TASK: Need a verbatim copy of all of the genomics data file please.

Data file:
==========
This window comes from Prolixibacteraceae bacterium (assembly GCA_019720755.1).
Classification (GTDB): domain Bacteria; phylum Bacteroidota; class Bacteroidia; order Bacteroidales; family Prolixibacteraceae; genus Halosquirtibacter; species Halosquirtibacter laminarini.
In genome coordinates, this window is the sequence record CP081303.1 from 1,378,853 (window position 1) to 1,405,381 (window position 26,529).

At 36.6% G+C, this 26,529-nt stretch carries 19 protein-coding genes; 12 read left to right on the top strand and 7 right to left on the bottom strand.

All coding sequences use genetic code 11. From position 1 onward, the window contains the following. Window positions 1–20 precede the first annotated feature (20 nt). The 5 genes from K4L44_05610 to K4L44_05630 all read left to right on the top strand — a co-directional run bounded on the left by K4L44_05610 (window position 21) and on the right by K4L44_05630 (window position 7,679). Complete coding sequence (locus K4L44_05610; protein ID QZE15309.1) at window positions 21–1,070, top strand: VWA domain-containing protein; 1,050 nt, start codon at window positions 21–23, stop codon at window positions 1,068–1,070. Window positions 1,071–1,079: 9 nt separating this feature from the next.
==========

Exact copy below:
This window comes from Prolixibacteraceae bacterium (assembly GCA_019720755.1).
Classification (GTDB): domain Bacteria; phylum Bacteroidota; class Bacteroidia; order Bacteroidales; family Prolixibacteraceae; genus Halosquirtibacter; species Halosquirtibacter laminarini.
In genome coordinates, this window is the sequence record CP081303.1 from 1,378,853 (window position 1) to 1,405,381 (window position 26,529).

At 36.6% G+C, this 26,529-nt stretch carries 19 protein-coding genes; 12 read left to right on the top strand and 7 right to left on the bottom strand.

All coding sequences use genetic code 11. From position 1 onward, the window contains the following. Window positions 1–20 precede the first annotated feature (20 nt). The 5 genes from K4L44_05610 to K4L44_05630 all read left to right on the top strand — a co-directional run bounded on the left by K4L44_05610 (window position 21) and on the right by K4L44_05630 (window position 7,679). Complete coding sequence (locus K4L44_05610; protein ID QZE15309.1) at window positions 21–1,070, top strand: VWA domain-containing protein; 1,050 nt, start codon at window positions 21–23, stop codon at window positions 1,068–1,070. Window positions 1,071–1,079: 9 nt separating this feature from the next.